Lecture 16 - Interfaces

Lecture 16 - Interfaces - return color; } } A class may...

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Interfaces An interface is a collection of o Unimplemented declaration of methods, and/or o Class constants An interface takes the idea of an abstract class to its logical extreme o Contains no code (i.e. no implementation) o Is an expression of pure design o General form: accessKeyword interface Name { } Eg: public interface Color { static final int RED = 0; static final int BLUE = 1; static final int YELLOW = 2; public void setColor(int color); public int color(); } Implementing Interfaces Any class can implement an interface o Use the implements keyword o Provide code for all methods in the interface o Eg: public class Point extends Object implements Color { private double x, y; private int color = RED; ... public void setColor(int color) { this.color = color; }
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public int color() {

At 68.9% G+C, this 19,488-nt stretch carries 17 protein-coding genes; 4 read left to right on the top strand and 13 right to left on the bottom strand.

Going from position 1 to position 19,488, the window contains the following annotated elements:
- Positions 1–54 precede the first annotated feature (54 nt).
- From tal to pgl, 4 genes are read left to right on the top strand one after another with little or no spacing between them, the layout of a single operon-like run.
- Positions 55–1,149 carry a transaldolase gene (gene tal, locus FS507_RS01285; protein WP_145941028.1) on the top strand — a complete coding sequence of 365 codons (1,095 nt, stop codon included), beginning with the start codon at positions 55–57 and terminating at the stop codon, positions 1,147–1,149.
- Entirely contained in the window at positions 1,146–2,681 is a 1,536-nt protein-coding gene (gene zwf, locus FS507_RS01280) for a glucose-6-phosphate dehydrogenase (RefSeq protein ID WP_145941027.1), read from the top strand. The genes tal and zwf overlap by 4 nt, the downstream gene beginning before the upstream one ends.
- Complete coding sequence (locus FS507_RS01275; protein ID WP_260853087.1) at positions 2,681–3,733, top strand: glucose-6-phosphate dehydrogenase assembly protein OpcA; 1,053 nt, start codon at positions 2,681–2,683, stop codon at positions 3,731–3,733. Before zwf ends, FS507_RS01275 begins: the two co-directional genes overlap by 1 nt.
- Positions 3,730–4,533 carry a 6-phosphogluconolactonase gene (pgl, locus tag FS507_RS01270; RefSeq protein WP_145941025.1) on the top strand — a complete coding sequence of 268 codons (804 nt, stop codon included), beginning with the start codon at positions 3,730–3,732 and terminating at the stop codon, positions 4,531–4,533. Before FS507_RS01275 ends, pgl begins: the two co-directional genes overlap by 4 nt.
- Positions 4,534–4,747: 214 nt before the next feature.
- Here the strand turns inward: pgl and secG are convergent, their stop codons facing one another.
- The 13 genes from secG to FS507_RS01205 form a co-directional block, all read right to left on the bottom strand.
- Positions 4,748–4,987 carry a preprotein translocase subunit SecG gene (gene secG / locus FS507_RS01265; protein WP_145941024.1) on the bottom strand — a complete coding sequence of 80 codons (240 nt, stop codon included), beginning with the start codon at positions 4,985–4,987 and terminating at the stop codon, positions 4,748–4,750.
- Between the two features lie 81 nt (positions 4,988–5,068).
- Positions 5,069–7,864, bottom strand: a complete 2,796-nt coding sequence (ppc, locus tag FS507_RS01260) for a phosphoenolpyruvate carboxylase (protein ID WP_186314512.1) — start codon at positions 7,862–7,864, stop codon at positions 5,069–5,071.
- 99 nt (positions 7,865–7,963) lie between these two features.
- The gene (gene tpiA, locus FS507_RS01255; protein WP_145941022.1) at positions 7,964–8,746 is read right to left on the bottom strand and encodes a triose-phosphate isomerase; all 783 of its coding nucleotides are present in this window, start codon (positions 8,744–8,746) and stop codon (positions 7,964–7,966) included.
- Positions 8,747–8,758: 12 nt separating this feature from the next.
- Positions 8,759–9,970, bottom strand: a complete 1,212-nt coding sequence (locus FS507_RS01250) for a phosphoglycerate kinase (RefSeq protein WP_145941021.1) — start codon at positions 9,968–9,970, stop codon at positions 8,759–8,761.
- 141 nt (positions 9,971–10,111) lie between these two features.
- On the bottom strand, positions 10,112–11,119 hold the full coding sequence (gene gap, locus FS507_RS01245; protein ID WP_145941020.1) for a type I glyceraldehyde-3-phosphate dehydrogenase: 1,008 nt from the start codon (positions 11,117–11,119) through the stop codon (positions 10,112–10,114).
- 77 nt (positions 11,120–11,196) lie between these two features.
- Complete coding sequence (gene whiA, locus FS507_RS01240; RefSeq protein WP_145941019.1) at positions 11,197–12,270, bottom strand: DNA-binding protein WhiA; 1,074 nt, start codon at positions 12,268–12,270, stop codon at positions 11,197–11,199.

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Unformatted text preview: return color; } } A class may implement more than one interface o Eg: public class Point extends Object implements Color, Clonable { } Interfaces give Java some of the power of multiple inheritances, without any of its problems o However, there is no code reuse, since each class must re-implement the methods An interface is normally put into its own Java source file o Eg: Color.java Interface Inheritance Interfaces can extend one or more super-interfaces o A sub-interface inherits all the constants and method declarations from its super-interfaces May also add its own o Eg: public interface Measurable extends Weight, Volume, Velocity { // Additional method declarations and/or constants here }...
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Lecture 16 - Interfaces - return color; } } A class may...

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